Play, Cheat, Program

There are three main relationships kids have to gaming, and they seem to correspond to three main relationships people have to culture.

A kid initially plays a game the way it was released. He (or she) gets as far as he can, and if he gets too stuck, his play is over. What then? He either practices, quits, or goes online to find the cheat codes.

Now he's playing beyond the frame of the original game. He's cheating. But since these codes were written by game designers and released, he's not really breaking anything but the rules of the inner game. He's simply choosing a new perspective from which to engage, beyond the original boundaries of play.

With infinite ammunition or impenetrable shields, he can make it through to the end of the game, which again means the end of play, or maybe an opportunity to go back and practice again as a player.

If he's really inspired by the game (or, conversely, incensed by it) he will go back online, find the modification tools (if the game company was smart enough to make this easy) and program his own version of the game. Now, instead of the game taking place in a dungeon, it can happen in a simulation of his high school, or instead of killing one another players can transform one another into angels.

Of course, in all likelihood he's not just creating the new level for himself to play. He finishes his version of the game and the posts it online, where he hopes other people will find it, play it, and love it.

For me, the development of a gamer from player to cheater to programmer mirrors our development as a society….

Before literacy, we were mere listeners. We heard stories read to us as a group. After the printing press, we were elevating to individuals, each with our own, acknowledged perspective on what we read. (The Renaissance, if anything, was a celebration of individual perspective – just like the paintings.) This reading phase took us right through the reading equivalent of cheating: postmodernism, cut-and-paste, and other personal deconstruction of the author's original intent.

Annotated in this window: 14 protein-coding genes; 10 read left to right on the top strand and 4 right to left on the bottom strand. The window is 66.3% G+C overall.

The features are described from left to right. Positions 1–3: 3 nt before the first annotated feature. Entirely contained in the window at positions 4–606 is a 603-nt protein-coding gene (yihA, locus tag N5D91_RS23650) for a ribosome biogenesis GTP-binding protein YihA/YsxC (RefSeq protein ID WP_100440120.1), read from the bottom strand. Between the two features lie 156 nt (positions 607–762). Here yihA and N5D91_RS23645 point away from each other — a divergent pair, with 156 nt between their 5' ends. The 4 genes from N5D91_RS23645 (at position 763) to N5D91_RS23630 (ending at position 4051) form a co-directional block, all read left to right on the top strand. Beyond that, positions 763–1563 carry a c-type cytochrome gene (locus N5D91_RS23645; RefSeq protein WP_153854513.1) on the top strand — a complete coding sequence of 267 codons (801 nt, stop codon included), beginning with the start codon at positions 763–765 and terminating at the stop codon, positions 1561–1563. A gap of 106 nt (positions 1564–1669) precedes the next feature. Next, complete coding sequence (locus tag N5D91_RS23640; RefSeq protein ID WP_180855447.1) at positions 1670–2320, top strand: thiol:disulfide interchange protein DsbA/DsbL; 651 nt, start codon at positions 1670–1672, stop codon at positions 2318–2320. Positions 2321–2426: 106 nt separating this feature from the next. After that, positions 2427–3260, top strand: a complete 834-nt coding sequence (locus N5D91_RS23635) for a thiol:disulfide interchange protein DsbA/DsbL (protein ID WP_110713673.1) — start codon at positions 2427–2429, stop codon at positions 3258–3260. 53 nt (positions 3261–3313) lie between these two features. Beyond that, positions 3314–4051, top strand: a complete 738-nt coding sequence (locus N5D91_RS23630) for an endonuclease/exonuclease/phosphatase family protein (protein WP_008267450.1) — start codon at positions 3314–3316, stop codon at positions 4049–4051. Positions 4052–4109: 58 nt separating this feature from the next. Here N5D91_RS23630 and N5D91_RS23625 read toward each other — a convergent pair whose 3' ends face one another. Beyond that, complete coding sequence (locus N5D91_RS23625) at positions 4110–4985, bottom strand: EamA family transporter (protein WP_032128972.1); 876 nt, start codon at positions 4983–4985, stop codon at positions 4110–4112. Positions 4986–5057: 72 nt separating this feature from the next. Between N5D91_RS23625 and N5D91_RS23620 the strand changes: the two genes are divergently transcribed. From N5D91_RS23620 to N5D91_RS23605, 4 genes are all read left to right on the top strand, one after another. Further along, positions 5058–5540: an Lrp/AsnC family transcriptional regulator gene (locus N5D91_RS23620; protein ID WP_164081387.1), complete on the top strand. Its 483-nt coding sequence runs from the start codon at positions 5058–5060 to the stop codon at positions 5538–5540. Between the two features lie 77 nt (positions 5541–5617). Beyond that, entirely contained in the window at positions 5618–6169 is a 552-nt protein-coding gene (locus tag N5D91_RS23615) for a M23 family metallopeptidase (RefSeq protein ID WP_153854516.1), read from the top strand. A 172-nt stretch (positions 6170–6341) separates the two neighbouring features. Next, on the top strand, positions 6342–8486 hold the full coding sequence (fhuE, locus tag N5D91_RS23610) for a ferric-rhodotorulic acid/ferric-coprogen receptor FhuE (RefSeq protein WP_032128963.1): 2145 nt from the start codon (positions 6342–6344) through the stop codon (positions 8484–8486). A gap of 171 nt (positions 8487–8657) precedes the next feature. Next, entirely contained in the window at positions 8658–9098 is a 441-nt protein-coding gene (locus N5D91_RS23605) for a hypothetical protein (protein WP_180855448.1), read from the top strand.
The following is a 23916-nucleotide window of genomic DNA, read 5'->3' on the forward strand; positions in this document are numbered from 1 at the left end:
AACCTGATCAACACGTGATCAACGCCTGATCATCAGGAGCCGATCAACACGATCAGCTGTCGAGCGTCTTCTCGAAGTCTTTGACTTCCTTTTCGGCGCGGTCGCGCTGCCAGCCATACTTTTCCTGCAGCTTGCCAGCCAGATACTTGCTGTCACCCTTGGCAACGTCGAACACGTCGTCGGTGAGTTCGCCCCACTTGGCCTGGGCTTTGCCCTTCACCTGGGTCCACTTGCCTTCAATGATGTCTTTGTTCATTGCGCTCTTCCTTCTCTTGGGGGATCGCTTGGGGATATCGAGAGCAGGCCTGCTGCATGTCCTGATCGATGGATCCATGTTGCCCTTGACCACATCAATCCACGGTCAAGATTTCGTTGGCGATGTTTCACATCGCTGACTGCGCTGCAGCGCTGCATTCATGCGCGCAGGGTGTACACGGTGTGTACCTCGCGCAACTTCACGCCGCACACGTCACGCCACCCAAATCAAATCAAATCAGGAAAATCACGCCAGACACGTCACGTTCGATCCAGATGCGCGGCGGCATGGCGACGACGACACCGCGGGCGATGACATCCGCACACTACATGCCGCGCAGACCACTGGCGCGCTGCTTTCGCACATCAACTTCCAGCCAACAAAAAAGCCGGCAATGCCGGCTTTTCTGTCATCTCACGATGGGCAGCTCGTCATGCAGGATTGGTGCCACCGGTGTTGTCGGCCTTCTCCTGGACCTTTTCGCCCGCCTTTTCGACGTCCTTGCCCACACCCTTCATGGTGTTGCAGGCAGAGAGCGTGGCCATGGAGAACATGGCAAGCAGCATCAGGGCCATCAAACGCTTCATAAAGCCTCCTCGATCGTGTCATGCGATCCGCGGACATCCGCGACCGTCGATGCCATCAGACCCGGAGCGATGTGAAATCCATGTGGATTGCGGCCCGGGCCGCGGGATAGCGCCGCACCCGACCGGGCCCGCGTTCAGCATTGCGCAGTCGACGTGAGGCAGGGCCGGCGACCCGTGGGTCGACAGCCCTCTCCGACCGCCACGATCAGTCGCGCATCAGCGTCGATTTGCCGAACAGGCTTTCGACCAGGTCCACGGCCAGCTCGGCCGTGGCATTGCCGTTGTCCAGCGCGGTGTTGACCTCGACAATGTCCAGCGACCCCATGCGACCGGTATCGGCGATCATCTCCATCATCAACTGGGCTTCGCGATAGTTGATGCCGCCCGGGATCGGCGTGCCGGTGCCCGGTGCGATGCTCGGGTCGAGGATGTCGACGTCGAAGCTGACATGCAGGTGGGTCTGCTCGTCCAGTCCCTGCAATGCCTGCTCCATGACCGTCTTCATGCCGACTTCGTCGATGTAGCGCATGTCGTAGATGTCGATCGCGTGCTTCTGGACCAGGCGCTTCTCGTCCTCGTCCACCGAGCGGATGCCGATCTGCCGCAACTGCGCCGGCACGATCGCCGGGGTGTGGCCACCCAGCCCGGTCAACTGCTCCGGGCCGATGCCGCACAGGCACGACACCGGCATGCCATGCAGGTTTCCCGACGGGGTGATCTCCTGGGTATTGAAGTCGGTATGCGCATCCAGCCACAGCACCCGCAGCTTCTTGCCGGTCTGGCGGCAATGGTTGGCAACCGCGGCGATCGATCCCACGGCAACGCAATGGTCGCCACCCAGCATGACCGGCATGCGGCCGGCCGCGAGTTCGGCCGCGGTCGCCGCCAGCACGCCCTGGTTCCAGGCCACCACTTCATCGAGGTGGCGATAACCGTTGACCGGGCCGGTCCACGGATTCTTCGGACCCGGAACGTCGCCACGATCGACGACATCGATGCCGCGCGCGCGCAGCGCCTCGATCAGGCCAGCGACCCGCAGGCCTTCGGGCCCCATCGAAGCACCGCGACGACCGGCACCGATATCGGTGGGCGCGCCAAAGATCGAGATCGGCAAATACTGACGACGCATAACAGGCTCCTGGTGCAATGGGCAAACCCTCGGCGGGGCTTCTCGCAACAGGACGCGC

Finally, computers have changed our relationship to the text again. Instead of just reading the publications of others, we are free to write and distribute our own – on a relatively level playing field. We become authors.

Of course, we can argue that kids writing their own Doom wads aren't really programming. They're customizing an existing game, not delving into the game engine or writing code. Then again, those of us using computers to publish blogs aren't really programming, either. We're creating content within the proscribed constraints of the systems being offered to us. Most of us aren't even conscious of the biases of the interfaces to which we're submitting, much less capable of actually reprogramming them. We put our text in the blank space and hope someone's listening.

So we really went from listeners to readers to writers – but not yet to programmers. We're still (just) users. Only the programmers are capable of creating the architectures where all this writing and sharing takes place, and defining the rule sets through which it all happens.

Do we all need to become programmers? Not necessarily. While I mourn the devolution of computer classes in high school from a chance to learn Fortran to a chance to learn Excel, I don't believe everyone has to know how to write their own software any more than I believe people have to know how to build their own cars or pave their own roads.

But, we do have to at least be aware that the programs we're using have been programmed by someone. The way they work may not be the only way they can work. When we are introduced to computing as a suite of Office programs, we tend to think of computers as tools with a preset range of application.

Likewise, when we approach the world from the perspective of a player or cheater instead of a programmer, we tend to succumb to the values of the game rather than questioning if we are really choosing those values as our own.

(Douglas Rushkoff is a guestblogger)